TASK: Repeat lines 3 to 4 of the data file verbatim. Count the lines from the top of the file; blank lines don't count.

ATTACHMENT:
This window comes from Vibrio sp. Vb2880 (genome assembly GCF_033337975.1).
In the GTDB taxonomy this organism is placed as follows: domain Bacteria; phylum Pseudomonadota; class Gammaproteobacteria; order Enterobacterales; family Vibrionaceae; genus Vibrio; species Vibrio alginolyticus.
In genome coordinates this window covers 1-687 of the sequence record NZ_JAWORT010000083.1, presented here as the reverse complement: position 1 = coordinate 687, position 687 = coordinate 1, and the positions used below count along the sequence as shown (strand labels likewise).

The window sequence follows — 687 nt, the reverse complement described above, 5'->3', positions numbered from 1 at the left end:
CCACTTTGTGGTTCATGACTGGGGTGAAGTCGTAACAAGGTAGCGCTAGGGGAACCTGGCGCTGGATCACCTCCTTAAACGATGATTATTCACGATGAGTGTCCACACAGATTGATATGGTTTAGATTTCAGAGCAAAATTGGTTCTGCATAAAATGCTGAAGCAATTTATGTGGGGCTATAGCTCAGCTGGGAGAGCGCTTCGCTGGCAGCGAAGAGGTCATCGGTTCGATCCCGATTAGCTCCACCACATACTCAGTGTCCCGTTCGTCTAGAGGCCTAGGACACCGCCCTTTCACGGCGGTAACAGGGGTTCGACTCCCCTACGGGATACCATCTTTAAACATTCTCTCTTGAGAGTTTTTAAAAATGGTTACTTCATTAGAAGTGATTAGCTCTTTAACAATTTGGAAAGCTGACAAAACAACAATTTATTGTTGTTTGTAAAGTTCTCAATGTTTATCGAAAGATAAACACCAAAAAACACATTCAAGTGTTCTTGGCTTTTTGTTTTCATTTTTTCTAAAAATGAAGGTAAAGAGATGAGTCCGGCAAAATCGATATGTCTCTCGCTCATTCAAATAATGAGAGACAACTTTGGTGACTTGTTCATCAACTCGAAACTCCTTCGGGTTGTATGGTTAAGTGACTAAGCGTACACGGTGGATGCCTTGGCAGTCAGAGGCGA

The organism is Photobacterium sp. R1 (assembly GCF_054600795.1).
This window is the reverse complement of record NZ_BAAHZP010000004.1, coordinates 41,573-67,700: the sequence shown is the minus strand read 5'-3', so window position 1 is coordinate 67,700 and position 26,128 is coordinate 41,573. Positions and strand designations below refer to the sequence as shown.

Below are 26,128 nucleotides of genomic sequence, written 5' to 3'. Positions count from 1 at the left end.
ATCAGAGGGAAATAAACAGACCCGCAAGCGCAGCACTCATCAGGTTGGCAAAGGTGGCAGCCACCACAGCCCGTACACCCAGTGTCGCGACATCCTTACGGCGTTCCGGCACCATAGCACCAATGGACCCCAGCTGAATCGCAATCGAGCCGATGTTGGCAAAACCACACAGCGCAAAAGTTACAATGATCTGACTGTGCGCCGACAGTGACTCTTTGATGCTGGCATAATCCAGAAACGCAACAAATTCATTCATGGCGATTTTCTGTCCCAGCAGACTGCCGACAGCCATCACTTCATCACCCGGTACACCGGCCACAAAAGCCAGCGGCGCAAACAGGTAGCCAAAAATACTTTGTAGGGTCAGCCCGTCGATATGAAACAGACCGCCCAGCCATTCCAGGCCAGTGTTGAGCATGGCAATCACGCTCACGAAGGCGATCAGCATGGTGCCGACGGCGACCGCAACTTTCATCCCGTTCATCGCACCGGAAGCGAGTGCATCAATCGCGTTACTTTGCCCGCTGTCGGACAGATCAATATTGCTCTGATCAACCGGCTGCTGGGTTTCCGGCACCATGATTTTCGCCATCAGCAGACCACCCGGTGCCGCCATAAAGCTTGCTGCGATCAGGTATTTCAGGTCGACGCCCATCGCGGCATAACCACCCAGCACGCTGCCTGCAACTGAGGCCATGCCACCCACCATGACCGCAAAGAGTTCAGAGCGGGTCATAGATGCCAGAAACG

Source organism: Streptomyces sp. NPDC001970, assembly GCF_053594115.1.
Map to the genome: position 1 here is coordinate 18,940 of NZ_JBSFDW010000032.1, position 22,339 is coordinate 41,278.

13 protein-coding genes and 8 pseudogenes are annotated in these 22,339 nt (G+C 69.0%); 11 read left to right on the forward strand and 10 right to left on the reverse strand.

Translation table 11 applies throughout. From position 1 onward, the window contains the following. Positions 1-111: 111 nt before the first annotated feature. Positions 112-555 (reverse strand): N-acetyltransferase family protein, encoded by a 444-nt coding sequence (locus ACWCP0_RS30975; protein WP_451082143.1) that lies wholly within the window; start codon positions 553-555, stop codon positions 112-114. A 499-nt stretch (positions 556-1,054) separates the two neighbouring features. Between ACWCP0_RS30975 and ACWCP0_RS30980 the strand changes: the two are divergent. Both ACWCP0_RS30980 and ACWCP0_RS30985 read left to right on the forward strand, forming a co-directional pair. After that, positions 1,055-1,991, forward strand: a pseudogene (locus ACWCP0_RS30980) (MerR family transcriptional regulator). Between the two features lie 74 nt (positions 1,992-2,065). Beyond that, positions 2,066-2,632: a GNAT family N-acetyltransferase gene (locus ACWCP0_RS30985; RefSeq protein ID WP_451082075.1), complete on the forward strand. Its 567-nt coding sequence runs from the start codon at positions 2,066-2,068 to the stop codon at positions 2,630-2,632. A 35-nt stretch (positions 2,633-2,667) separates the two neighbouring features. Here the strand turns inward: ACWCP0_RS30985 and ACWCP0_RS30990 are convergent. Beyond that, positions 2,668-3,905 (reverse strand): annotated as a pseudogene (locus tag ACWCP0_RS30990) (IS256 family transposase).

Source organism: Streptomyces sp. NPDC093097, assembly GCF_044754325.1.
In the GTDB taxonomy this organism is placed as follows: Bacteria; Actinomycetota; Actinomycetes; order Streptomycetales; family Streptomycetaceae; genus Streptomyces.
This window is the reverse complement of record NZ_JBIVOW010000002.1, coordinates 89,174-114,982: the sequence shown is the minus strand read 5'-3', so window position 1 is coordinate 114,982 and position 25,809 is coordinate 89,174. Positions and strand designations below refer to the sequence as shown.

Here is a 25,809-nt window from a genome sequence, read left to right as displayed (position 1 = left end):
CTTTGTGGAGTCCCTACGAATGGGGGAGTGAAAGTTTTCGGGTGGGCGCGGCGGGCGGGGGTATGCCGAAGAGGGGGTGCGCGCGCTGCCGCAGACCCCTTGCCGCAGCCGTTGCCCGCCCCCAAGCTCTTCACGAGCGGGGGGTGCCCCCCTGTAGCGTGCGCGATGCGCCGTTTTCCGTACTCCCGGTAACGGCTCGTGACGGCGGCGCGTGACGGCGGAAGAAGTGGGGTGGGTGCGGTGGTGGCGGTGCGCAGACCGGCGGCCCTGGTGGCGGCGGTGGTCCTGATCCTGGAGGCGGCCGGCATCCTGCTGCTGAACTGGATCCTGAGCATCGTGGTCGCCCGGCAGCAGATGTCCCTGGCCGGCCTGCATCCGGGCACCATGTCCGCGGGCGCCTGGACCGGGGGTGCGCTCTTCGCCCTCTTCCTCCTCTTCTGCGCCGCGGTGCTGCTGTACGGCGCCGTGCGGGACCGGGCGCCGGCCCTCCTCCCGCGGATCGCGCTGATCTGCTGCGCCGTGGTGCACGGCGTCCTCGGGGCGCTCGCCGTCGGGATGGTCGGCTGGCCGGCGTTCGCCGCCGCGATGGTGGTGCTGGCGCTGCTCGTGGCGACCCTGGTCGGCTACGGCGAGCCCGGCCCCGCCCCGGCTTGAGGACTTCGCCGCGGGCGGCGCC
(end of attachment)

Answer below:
In genome coordinates this window covers 1-687 of the sequence record NZ_JAWORT010000083.1, presented here as the reverse complement: position 1 = coordinate 687, position 687 = coordinate 1, and the positions used below count along the sequence as shown (strand labels likewise).

The window sequence follows — 687 nt, the reverse complement described above, 5'->3', positions numbered from 1 at the left end: